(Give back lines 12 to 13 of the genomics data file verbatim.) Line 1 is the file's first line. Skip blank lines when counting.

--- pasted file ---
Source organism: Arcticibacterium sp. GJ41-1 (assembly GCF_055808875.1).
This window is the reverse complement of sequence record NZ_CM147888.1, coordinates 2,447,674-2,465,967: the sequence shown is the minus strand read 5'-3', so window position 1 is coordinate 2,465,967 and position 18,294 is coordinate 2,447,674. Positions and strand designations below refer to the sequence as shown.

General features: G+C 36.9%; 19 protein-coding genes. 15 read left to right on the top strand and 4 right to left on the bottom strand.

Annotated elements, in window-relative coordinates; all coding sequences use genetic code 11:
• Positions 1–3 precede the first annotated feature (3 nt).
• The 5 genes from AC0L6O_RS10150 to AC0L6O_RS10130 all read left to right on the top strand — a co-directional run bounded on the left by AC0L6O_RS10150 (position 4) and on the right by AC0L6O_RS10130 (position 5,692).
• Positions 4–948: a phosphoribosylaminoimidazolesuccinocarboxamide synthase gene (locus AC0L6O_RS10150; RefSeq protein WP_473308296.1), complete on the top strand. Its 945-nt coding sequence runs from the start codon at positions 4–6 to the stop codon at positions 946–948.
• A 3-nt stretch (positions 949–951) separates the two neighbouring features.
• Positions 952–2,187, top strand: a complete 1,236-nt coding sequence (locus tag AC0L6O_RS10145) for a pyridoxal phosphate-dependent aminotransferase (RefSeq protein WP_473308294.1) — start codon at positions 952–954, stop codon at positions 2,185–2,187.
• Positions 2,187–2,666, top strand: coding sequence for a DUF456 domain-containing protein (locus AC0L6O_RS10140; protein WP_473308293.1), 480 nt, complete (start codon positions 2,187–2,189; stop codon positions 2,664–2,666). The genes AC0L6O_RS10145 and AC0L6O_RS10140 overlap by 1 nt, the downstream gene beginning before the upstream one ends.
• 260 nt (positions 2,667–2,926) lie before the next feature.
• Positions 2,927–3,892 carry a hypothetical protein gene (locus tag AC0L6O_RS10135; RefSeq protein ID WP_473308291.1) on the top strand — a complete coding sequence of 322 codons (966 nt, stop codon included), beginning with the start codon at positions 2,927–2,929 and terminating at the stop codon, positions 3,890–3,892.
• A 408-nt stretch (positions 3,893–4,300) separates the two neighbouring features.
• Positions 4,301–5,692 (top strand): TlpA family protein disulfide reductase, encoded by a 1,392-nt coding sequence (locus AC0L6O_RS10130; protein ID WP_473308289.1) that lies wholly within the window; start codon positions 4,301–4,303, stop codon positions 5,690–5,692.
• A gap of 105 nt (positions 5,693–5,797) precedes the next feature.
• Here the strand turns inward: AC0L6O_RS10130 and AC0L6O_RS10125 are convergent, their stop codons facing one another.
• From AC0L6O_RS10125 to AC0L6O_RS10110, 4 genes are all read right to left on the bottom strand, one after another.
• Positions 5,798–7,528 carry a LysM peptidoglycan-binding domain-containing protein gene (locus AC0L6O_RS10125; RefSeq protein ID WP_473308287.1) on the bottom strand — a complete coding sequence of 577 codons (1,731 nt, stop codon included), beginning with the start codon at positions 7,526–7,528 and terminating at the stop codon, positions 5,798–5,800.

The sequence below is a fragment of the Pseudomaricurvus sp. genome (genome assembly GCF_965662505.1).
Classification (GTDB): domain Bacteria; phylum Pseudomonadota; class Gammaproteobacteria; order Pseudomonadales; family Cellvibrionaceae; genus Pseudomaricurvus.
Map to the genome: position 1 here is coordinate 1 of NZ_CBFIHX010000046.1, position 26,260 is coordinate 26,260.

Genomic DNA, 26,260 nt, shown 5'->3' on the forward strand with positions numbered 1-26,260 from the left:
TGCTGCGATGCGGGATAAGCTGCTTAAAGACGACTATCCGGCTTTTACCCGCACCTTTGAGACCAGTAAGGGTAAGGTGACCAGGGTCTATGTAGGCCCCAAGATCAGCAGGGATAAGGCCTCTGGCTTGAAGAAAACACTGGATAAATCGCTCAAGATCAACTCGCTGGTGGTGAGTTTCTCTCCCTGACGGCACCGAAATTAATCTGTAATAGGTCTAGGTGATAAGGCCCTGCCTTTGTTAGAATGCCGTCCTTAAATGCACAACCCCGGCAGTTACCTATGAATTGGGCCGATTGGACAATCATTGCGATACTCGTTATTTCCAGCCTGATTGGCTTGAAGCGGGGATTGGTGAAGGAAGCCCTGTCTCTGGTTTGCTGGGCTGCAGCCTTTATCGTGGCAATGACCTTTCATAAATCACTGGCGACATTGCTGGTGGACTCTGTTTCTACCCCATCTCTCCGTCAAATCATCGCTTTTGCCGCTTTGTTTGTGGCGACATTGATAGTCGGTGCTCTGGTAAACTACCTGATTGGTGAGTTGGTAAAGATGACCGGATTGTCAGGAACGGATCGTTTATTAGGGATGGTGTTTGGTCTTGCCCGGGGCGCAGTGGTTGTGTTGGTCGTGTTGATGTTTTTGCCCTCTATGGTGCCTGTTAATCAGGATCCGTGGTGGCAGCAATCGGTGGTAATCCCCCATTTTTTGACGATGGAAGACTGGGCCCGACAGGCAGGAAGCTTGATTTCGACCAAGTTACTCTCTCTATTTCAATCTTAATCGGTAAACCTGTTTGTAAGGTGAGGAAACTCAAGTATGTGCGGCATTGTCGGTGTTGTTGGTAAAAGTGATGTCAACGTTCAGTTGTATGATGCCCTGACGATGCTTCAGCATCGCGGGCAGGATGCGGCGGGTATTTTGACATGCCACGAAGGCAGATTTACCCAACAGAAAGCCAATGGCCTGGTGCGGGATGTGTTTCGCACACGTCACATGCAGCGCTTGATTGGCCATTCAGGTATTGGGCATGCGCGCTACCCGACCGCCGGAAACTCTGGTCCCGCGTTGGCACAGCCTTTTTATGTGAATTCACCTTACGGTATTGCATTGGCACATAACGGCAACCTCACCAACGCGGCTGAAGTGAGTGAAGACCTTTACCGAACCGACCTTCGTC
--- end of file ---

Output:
• Positions 2,927–3,892 carry a hypothetical protein gene (locus tag AC0L6O_RS10135; RefSeq protein ID WP_473308291.1) on the top strand — a complete coding sequence of 322 codons (966 nt, stop codon included), beginning with the start codon at positions 2,927–2,929 and terminating at the stop codon, positions 3,890–3,892.
• A 408-nt stretch (positions 3,893–4,300) separates the two neighbouring features.